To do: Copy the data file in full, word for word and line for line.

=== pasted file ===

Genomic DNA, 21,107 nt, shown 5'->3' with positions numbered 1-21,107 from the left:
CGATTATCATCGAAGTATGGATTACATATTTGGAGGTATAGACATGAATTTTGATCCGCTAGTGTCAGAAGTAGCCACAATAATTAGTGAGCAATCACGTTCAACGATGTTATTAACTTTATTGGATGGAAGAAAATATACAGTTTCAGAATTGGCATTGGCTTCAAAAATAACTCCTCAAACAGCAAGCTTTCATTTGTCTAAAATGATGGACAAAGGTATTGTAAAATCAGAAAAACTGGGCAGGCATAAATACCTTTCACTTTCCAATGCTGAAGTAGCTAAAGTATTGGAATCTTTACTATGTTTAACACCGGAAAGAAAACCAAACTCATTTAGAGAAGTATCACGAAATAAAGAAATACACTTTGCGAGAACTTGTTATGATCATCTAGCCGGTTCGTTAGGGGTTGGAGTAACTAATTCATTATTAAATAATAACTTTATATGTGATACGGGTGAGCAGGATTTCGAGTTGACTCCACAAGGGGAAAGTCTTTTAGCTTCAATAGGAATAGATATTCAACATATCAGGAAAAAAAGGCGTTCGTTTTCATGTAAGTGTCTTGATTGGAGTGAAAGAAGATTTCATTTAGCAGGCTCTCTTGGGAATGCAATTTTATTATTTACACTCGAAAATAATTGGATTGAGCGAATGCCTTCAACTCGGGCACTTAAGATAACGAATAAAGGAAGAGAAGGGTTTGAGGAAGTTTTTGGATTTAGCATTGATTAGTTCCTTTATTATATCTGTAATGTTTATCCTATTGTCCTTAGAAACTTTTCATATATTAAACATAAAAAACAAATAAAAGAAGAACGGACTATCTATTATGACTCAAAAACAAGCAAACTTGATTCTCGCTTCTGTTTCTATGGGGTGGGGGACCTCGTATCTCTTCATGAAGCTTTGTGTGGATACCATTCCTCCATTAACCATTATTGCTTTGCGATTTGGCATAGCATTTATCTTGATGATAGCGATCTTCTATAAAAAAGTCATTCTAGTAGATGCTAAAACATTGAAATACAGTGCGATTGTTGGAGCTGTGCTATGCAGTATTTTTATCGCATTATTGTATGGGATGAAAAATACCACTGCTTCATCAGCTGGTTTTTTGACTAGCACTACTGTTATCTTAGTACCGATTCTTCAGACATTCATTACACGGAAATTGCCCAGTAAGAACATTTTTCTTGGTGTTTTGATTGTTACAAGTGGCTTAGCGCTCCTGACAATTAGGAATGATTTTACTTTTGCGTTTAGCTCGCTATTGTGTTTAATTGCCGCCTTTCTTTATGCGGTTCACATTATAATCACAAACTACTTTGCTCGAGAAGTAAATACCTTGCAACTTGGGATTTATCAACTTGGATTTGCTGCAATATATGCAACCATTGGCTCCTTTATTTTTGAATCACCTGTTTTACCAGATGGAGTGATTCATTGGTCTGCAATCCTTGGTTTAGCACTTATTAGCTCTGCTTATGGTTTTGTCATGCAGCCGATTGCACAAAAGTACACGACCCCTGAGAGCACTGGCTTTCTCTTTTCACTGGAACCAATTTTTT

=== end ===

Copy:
Genomic DNA, 21,107 nt, shown 5'->3' with positions numbered 1-21,107 from the left:
CGATTATCATCGAAGTATGGATTACATATTTGGAGGTATAGACATGAATTTTGATCCGCTAGTGTCAGAAGTAGCCACAATAATTAGTGAGCAATCACGTTCAACGATGTTATTAACTTTATTGGATGGAAGAAAATATACAGTTTCAGAATTGGCATTGGCTTCAAAAATAACTCCTCAAACAGCAAGCTTTCATTTGTCTAAAATGATGGACAAAGGTATTGTAAAATCAGAAAAACTGGGCAGGCATAAATACCTTTCACTTTCCAATGCTGAAGTAGCTAAAGTATTGGAATCTTTACTATGTTTAACACCGGAAAGAAAACCAAACTCATTTAGAGAAGTATCACGAAATAAAGAAATACACTTTGCGAGAACTTGTTATGATCATCTAGCCGGTTCGTTAGGGGTTGGAGTAACTAATTCATTATTAAATAATAACTTTATATGTGATACGGGTGAGCAGGATTTCGAGTTGACTCCACAAGGGGAAAGTCTTTTAGCTTCAATAGGAATAGATATTCAACATATCAGGAAAAAAAGGCGTTCGTTTTCATGTAAGTGTCTTGATTGGAGTGAAAGAAGATTTCATTTAGCAGGCTCTCTTGGGAATGCAATTTTATTATTTACACTCGAAAATAATTGGATTGAGCGAATGCCTTCAACTCGGGCACTTAAGATAACGAATAAAGGAAGAGAAGGGTTTGAGGAAGTTTTTGGATTTAGCATTGATTAGTTCCTTTATTATATCTGTAATGTTTATCCTATTGTCCTTAGAAACTTTTCATATATTAAACATAAAAAACAAATAAAAGAAGAACGGACTATCTATTATGACTCAAAAACAAGCAAACTTGATTCTCGCTTCTGTTTCTATGGGGTGGGGGACCTCGTATCTCTTCATGAAGCTTTGTGTGGATACCATTCCTCCATTAACCATTATTGCTTTGCGATTTGGCATAGCATTTATCTTGATGATAGCGATCTTCTATAAAAAAGTCATTCTAGTAGATGCTAAAACATTGAAATACAGTGCGATTGTTGGAGCTGTGCTATGCAGTATTTTTATCGCATTATTGTATGGGATGAAAAATACCACTGCTTCATCAGCTGGTTTTTTGACTAGCACTACTGTTATCTTAGTACCGATTCTTCAGACATTCATTACACGGAAATTGCCCAGTAAGAACATTTTTCTTGGTGTTTTGATTGTTACAAGTGGCTTAGCGCTCCTGACAATTAGGAATGATTTTACTTTTGCGTTTAGCTCGCTATTGTGTTTAATTGCCGCCTTTCTTTATGCGGTTCACATTATAATCACAAACTACTTTGCTCGAGAAGTAAATACCTTGCAACTTGGGATTTATCAACTTGGATTTGCTGCAATATATGCAACCATTGGCTCCTTTATTTTTGAATCACCTGTTTTACCAGATGGAGTGATTCATTGGTCTGCAATCCTTGGTTTAGCACTTATTAGCTCTGCTTATGGTTTTGTCATGCAGCCGATTGCACAAAAGTACACGACCCCTGAGAGCACTGGCTTTCTCTTTTCACTGGAACCAATTTTTT